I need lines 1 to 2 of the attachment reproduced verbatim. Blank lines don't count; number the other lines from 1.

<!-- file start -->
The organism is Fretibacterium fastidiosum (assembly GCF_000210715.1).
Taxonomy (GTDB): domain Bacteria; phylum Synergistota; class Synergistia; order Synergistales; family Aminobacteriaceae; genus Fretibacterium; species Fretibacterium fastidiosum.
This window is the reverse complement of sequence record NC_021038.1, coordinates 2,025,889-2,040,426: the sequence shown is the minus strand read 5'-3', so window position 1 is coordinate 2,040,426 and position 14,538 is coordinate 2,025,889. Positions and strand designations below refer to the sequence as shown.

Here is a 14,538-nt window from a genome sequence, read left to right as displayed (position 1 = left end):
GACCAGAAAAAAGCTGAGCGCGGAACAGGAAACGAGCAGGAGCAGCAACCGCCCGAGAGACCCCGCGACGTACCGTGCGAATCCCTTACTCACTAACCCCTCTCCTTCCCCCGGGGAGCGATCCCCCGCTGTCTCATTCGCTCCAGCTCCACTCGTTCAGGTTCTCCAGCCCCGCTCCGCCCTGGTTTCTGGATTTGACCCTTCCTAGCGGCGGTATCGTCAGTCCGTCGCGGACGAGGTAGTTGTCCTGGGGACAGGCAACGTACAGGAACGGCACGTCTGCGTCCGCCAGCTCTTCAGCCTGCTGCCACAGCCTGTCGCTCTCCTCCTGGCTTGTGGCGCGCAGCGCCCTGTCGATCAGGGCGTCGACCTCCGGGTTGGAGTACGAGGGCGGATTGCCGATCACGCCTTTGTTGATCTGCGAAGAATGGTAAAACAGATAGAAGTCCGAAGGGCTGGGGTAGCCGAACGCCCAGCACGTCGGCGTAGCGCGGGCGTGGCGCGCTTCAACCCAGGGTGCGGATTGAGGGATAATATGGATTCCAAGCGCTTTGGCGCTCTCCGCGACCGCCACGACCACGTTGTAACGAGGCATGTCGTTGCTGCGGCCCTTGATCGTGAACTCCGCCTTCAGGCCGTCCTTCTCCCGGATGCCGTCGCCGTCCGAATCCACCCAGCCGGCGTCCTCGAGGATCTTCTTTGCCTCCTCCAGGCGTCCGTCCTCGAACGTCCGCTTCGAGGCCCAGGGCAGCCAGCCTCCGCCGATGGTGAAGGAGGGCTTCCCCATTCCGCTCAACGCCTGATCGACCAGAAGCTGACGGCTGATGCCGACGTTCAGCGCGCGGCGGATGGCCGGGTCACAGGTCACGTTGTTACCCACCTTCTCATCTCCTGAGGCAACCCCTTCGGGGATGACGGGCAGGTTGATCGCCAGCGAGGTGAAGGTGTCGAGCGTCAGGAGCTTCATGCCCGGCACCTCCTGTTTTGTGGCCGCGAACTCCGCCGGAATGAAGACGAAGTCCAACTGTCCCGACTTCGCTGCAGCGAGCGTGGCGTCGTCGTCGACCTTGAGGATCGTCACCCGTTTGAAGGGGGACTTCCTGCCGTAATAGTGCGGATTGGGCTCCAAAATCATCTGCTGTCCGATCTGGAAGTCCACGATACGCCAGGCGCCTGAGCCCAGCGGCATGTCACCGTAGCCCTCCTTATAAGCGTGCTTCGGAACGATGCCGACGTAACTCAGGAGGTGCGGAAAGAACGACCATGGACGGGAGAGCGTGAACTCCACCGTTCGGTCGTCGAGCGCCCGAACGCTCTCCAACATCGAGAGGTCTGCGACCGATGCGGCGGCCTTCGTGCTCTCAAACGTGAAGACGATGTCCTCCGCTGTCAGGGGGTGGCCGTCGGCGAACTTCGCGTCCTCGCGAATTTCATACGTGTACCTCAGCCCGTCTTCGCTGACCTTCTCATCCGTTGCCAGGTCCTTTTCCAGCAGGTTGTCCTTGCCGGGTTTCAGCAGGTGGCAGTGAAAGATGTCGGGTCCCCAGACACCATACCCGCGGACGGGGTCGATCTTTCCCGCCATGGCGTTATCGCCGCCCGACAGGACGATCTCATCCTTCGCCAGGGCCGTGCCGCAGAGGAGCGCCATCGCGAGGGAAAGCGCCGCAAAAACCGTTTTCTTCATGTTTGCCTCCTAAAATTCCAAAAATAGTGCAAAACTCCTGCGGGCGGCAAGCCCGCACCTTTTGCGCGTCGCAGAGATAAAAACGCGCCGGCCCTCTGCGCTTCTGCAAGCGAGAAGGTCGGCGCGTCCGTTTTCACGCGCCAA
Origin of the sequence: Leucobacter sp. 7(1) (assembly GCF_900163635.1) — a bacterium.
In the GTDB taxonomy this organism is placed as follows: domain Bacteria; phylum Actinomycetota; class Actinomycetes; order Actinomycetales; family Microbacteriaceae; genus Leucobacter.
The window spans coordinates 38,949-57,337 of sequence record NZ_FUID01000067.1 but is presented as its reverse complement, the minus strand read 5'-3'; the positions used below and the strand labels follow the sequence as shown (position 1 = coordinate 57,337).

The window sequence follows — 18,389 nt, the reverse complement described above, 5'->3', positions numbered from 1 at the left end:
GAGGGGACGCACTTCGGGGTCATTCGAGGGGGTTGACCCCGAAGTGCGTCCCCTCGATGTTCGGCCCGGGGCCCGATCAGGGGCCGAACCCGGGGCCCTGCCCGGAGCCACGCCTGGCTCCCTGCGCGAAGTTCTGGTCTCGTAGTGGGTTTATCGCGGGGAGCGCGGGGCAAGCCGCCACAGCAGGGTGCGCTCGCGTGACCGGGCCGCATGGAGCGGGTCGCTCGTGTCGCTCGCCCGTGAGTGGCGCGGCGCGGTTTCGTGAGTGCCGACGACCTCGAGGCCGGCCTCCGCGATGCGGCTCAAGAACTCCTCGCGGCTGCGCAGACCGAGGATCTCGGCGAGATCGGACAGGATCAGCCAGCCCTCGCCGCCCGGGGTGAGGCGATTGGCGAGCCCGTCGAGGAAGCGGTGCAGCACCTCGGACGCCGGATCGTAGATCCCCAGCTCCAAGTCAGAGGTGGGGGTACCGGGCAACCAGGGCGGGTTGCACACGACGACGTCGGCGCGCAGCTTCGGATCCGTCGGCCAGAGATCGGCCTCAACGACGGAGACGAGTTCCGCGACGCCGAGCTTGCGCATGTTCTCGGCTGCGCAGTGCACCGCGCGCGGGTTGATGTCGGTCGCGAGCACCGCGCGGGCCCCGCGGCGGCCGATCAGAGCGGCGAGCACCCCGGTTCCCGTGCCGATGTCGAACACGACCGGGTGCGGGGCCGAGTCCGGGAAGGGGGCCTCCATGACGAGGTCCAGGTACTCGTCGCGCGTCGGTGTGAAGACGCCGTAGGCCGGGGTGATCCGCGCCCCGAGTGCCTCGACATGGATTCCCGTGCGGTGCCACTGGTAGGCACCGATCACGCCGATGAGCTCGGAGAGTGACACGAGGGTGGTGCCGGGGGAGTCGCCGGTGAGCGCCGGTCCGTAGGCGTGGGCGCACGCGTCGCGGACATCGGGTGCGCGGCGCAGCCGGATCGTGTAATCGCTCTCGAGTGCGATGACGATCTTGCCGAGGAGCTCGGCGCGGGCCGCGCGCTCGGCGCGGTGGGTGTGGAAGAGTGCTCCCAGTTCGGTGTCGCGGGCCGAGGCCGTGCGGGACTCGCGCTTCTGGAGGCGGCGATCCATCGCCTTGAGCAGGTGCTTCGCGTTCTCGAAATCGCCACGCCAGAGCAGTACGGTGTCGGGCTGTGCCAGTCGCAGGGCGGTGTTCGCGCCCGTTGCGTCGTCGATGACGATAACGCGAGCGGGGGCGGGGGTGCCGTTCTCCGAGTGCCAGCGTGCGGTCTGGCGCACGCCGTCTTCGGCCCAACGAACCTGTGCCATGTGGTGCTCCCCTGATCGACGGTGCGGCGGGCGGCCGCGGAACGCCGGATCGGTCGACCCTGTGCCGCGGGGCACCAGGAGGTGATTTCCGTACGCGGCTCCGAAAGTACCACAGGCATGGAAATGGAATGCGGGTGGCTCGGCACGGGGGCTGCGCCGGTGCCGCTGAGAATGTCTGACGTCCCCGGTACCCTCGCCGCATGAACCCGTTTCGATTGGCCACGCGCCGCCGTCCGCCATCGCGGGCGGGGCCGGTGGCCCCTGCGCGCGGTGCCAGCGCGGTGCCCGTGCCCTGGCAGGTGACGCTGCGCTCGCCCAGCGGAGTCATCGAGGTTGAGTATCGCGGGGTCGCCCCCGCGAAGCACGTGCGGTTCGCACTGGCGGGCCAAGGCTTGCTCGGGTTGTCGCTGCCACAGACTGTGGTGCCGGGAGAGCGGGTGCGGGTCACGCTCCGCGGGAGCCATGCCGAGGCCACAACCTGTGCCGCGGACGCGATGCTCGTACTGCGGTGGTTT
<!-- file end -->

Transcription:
The organism is Fretibacterium fastidiosum (assembly GCF_000210715.1).
Taxonomy (GTDB): domain Bacteria; phylum Synergistota; class Synergistia; order Synergistales; family Aminobacteriaceae; genus Fretibacterium; species Fretibacterium fastidiosum.